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A Comparison Study of the Efficacy of Quetiapine and Haloperidol in Agitated Adults in Emergency Room

This study has been completed.
Sponsor:
Collaborator:
AstraZeneca
Information provided by (Responsible Party):
George Simpson, University of Southern California
ClinicalTrials.gov Identifier:
NCT00457366
First received: April 4, 2007
Last updated: January 29, 2014
Last verified: January 2014

April 4, 2007
January 29, 2014
May 2006
August 2008   (final data collection date for primary outcome measure)
Decrease in the PANSS-EC two hours after administration of the medication. [ Time Frame: Two hours ] [ Designated as safety issue: No ]
Not Provided
Complete list of historical versions of study NCT00457366 on ClinicalTrials.gov Archive Site
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A Comparison Study of the Efficacy of Quetiapine and Haloperidol in Agitated Adults in Emergency Room
A Comparison Study of the Efficacy of a Rapid Titration of Quetiapine and Haloperidol in Agitated Adults in an Emergency Setting.

In the Psychiatric Emergency Room, agitated patients are treated routinely with an I.M. Haloperidol "cocktail" (Haloperidol 5 mg, Lorazepam 2 mg, Cogentin 2 mg), which has proved to be an effective treatment. However, since it is an intramuscular injection, it is more complicated and perhaps less acceptable to patients as well as more likely to cause EPS (extrapyramidal symptoms). Of late in our emergency room, we started using high dose Quetiapine 300 mg PO to replace the "cocktail" for treating agitation. It has shown promising results.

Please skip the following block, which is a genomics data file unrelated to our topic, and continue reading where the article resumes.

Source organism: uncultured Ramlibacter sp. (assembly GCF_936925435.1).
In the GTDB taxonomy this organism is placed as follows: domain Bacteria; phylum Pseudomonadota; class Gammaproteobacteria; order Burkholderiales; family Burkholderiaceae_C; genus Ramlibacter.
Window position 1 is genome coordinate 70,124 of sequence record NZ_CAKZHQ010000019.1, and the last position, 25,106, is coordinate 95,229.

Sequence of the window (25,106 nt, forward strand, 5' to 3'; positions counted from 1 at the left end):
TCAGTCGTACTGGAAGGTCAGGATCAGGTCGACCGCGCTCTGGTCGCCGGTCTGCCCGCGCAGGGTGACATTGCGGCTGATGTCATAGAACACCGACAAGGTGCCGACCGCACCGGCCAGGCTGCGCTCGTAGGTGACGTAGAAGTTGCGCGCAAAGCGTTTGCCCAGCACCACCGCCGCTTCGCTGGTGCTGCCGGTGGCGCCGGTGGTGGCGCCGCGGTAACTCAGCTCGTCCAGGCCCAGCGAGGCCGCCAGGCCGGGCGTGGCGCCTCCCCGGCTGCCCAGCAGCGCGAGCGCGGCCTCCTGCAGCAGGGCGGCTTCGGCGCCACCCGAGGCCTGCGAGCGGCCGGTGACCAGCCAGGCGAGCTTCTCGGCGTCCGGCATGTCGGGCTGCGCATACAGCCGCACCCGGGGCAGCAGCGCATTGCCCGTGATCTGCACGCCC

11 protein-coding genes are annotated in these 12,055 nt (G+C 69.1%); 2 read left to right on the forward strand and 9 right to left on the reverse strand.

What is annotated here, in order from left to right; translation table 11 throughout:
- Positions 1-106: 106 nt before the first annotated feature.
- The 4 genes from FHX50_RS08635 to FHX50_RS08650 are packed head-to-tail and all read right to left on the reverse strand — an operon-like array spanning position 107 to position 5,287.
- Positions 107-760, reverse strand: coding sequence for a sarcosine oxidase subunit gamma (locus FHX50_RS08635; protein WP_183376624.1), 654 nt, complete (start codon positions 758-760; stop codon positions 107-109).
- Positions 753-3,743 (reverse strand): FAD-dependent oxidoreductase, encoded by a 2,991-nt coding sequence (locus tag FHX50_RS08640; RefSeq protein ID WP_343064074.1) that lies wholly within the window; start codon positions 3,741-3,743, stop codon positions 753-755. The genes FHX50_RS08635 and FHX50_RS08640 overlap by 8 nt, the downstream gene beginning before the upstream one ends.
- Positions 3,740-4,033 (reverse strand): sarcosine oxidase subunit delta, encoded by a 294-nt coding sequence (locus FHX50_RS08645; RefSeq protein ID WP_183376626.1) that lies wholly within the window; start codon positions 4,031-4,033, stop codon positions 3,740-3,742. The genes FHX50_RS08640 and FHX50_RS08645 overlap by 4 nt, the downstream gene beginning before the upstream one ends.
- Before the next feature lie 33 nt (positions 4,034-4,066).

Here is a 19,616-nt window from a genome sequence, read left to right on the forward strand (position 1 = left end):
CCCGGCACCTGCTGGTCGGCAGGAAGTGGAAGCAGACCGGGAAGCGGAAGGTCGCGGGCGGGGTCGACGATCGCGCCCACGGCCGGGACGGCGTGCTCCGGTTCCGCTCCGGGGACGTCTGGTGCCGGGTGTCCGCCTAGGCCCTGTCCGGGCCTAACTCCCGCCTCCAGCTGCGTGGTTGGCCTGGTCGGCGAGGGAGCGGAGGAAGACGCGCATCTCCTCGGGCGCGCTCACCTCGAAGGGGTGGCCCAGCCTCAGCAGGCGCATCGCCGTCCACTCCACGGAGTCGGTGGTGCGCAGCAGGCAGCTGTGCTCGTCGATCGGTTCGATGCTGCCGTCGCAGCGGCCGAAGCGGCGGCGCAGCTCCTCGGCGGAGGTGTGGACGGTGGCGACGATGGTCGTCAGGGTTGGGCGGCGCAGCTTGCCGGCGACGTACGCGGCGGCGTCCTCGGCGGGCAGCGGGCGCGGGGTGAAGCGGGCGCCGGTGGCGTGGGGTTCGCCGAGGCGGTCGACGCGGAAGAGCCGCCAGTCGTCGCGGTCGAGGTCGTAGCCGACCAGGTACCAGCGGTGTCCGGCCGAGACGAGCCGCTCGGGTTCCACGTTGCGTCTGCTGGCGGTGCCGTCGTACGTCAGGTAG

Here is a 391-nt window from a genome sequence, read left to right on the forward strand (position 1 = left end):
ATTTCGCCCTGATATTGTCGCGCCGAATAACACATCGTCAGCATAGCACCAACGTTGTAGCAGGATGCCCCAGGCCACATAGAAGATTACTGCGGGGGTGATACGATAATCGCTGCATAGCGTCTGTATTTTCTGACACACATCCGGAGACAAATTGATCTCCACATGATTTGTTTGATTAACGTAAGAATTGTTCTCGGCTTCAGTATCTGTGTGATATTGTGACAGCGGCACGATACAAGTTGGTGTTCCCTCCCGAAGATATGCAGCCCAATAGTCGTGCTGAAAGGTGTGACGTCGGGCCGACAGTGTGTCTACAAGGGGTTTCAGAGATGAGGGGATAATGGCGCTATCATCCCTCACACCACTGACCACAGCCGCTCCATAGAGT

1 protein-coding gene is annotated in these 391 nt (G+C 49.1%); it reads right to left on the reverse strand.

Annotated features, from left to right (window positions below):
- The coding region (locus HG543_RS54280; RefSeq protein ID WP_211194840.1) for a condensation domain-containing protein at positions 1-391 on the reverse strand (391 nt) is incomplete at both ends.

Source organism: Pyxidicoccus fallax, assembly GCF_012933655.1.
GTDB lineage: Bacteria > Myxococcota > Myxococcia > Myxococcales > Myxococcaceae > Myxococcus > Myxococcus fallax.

This study is designed to compare the efficacy and safety of Quetiapine with the routine "cocktail for treatment of agitation.

The primary purpose of this study is to determine the efficacy and safety of Quetiapine by using high dose Quetiapine (300 mg) PO to treat agitated patients in the psychiatric emergency room.

The secondary purpose is to test the immediate effect on agitation caused by illicit drug abuse or the alcohol abuse.

Not Provided
Interventional
Phase 4
Allocation: Randomized
Endpoint Classification: Efficacy Study
Intervention Model: Parallel Assignment
Masking: Single Blind (Outcomes Assessor)
Primary Purpose: Treatment
Agitation
  • Drug: Quetiapine
    Quetiapine 300mg PO/Initial dose and repeat dose at 2 hours if deemed clinically necessary upto a maximum dose of Quetiapine 600mg PO QD
  • Drug: Cocktail (Haloperidol, Lorazepam, Cogentin)
    Haloperidol 5 mg im, Lorazepam 2 mg im, Cogentin 2 mg im; repeated at 2 hours as deemed clinically necessary
  • Active Comparator: 1
    Quetiapine
    Intervention: Drug: Quetiapine
  • Active Comparator: 2
    Cocktail (Haloperidol, Lorazepam, Cogentin)
    Intervention: Drug: Cocktail (Haloperidol, Lorazepam, Cogentin)
Not Provided

*   Includes publications given by the data provider as well as publications identified by ClinicalTrials.gov Identifier (NCT Number) in Medline.
 
Completed
72
May 2009
August 2008   (final data collection date for primary outcome measure)

Inclusion Criteria:

  1. English or Spanish speaking patients
  2. Provision of written informed consent-English and Spanish
  3. Males and females age 18 to 60 years. Females who are pregnant by inspection should not be included.
  4. Provision at diagnosis meeting the Diagnostic and Statistical Manual of Mental Disorder, 4th edition (DSM-IV) criteria for Axis I documented who present in an agitated state. PANSS-EC score should be >15.
  5. Ability, in the treating physician's opinion, to co-operate with taking oral medication

Exclusion Criteria:

  1. Pregnant females who will thus receive routine care in the treating physician's opinion
  2. Unstable medical illness
  3. Withdrawal stage from any illicit drugs
  4. Psychosis that prohibits participation in trial
  5. Females of childbearing age where pregnancy cannot be confirmed or denied by screening
  6. Patients who required continued intervention or prolonged restraint
Both
18 Years to 60 Years
No
Contact information is only displayed when the study is recruiting subjects
United States
 
NCT00457366
HS-05-00331
Yes
George Simpson, University of Southern California
University of Southern California
AstraZeneca
Principal Investigator: George M Simpson, MD USC+LAC Medical Center
University of Southern California
January 2014

ICMJE     Data element required by the International Committee of Medical Journal Editors and the World Health Organization ICTRP